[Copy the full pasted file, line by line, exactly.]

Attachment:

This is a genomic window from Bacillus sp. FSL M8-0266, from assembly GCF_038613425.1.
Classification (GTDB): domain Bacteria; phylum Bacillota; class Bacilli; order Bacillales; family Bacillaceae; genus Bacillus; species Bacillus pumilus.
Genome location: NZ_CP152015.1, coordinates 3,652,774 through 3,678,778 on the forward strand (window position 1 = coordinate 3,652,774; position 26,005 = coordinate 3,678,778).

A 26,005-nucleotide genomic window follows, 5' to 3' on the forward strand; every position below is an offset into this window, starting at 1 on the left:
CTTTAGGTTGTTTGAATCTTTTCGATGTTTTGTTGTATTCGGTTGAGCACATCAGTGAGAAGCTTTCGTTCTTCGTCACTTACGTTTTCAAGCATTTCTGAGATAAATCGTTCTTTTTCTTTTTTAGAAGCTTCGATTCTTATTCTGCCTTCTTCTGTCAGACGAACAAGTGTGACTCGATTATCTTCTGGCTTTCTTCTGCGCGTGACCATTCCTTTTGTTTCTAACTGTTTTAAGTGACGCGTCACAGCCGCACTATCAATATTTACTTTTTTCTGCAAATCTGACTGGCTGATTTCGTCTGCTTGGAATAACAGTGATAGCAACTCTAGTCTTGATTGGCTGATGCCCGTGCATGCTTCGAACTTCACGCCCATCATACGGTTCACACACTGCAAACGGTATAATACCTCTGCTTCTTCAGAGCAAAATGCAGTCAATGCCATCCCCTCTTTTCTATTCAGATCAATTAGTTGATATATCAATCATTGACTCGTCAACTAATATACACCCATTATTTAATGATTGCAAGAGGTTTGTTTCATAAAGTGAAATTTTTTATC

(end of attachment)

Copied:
This is a genomic window from Bacillus sp. FSL M8-0266, from assembly GCF_038613425.1.
Classification (GTDB): domain Bacteria; phylum Bacillota; class Bacilli; order Bacillales; family Bacillaceae; genus Bacillus; species Bacillus pumilus.
Genome location: NZ_CP152015.1, coordinates 3,652,774 through 3,678,778 on the forward strand (window position 1 = coordinate 3,652,774; position 26,005 = coordinate 3,678,778).

A 26,005-nucleotide genomic window follows, 5' to 3' on the forward strand; every position below is an offset into this window, starting at 1 on the left:
CTTTAGGTTGTTTGAATCTTTTCGATGTTTTGTTGTATTCGGTTGAGCACATCAGTGAGAAGCTTTCGTTCTTCGTCACTTACGTTTTCAAGCATTTCTGAGATAAATCGTTCTTTTTCTTTTTTAGAAGCTTCGATTCTTATTCTGCCTTCTTCTGTCAGACGAACAAGTGTGACTCGATTATCTTCTGGCTTTCTTCTGCGCGTGACCATTCCTTTTGTTTCTAACTGTTTTAAGTGACGCGTCACAGCCGCACTATCAATATTTACTTTTTTCTGCAAATCTGACTGGCTGATTTCGTCTGCTTGGAATAACAGTGATAGCAACTCTAGTCTTGATTGGCTGATGCCCGTGCATGCTTCGAACTTCACGCCCATCATACGGTTCACACACTGCAAACGGTATAATACCTCTGCTTCTTCAGAGCAAAATGCAGTCAATGCCATCCCCTCTTTTCTATTCAGATCAATTAGTTGATATATCAATCATTGACTCGTCAACTAATATACACCCATTATTTAATGATTGCAAGAGGTTTGTTTCATAAAGTGAAATTTTTTATC